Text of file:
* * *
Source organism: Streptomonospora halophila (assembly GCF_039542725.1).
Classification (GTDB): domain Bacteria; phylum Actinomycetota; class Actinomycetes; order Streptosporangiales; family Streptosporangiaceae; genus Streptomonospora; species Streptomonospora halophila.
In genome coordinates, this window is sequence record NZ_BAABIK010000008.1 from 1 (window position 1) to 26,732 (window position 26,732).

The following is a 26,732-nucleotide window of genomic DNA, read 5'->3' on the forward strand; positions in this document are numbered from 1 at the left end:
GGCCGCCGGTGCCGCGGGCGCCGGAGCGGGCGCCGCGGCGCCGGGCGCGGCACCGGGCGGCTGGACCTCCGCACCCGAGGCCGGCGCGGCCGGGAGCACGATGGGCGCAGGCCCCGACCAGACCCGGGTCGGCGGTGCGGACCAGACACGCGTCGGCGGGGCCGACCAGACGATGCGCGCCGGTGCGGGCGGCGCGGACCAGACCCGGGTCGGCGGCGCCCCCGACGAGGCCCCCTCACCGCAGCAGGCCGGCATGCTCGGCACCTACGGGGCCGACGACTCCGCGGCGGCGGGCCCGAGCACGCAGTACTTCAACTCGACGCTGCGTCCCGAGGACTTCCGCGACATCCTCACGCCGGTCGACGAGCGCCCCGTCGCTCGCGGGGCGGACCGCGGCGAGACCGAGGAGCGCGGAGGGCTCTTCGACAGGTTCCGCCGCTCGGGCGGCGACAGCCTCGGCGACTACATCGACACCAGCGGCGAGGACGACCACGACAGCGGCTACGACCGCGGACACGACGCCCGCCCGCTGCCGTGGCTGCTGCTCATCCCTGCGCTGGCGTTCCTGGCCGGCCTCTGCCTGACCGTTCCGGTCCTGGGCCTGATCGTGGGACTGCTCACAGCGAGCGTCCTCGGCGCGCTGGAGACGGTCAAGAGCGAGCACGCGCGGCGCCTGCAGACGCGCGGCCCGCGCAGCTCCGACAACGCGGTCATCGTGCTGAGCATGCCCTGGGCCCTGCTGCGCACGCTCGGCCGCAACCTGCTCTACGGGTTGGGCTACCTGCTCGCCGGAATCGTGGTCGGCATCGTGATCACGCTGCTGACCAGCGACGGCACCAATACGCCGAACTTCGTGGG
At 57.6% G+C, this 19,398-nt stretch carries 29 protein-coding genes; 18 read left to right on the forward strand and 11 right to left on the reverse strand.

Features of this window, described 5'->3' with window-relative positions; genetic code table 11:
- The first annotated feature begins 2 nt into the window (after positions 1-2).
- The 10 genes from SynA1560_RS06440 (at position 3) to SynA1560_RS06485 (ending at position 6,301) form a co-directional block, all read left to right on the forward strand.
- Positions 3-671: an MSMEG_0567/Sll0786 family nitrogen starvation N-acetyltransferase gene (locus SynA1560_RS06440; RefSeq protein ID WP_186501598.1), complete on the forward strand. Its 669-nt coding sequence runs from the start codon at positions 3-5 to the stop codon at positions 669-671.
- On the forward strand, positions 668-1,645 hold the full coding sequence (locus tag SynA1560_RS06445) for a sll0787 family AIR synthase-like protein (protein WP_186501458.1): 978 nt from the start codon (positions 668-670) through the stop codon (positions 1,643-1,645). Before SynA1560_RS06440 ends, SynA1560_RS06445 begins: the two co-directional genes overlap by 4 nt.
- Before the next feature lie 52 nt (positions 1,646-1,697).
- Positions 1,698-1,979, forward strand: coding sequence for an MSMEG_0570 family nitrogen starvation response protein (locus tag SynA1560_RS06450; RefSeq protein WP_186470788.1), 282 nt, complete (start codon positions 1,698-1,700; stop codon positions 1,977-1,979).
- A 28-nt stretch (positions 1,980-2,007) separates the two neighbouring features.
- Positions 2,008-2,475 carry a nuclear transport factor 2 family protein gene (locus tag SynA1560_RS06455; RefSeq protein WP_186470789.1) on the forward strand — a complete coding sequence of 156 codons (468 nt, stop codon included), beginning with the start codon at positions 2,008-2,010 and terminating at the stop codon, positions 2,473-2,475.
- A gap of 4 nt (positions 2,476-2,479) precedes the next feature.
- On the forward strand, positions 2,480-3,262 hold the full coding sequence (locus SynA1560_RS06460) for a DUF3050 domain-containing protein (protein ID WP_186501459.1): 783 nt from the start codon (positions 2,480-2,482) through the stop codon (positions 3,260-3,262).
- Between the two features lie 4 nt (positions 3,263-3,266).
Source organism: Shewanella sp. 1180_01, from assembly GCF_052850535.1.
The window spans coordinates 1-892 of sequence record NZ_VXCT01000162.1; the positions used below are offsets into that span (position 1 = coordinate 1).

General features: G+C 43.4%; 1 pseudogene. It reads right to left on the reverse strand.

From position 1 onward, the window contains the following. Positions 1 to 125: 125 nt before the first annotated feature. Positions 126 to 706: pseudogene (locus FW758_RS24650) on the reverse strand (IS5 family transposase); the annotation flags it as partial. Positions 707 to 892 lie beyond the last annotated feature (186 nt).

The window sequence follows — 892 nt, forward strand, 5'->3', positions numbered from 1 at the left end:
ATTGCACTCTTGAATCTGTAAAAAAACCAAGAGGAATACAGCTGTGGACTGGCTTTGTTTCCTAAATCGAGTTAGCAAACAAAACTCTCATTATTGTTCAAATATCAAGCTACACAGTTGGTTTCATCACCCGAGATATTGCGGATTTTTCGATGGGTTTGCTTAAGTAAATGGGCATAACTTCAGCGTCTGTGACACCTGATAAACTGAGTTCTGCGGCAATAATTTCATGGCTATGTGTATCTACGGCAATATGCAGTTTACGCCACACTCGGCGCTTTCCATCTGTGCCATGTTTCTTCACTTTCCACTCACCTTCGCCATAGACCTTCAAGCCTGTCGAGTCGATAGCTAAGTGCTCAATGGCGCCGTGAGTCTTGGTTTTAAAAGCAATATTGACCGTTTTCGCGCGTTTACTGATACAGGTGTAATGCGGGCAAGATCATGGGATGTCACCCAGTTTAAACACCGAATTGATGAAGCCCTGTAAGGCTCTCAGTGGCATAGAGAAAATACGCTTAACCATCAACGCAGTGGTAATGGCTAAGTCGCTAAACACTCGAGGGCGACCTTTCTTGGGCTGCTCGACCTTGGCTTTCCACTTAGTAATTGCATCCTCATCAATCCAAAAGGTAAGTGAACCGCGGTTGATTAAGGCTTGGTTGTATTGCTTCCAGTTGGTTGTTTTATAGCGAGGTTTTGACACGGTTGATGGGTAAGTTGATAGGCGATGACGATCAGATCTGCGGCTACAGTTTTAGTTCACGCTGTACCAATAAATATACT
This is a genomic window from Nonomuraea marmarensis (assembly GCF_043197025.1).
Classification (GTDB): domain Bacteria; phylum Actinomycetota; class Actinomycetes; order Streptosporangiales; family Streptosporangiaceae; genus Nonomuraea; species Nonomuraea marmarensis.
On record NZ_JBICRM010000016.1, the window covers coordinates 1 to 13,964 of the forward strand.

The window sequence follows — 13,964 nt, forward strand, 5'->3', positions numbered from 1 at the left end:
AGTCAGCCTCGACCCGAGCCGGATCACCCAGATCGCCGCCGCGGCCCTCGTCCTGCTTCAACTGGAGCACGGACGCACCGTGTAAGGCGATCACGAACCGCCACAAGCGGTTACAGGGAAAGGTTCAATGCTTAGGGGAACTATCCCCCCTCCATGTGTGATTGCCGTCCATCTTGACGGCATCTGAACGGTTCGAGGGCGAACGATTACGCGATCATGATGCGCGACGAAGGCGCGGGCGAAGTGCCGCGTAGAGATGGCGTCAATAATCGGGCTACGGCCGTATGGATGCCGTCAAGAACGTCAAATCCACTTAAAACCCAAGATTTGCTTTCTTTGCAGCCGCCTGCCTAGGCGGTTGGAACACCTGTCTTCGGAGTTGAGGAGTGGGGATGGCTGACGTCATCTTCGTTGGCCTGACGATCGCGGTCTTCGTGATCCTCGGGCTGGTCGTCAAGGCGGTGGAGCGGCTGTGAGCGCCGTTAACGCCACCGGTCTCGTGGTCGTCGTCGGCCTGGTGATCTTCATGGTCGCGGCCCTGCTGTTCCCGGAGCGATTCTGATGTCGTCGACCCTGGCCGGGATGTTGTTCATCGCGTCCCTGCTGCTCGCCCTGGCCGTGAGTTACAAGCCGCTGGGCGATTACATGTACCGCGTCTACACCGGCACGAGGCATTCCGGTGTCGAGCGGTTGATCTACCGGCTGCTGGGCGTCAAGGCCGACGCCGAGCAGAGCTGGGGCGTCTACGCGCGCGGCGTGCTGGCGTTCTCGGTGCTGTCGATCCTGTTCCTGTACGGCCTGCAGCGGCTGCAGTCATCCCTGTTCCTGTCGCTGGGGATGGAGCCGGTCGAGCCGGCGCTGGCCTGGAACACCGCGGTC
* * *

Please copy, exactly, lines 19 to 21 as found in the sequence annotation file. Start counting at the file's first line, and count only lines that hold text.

Source organism: Shewanella sp. 1180_01, from assembly GCF_052850535.1.
The window spans coordinates 1-892 of sequence record NZ_VXCT01000162.1; the positions used below are offsets into that span (position 1 = coordinate 1).

General features: G+C 43.4%; 1 pseudogene. It reads right to left on the reverse strand.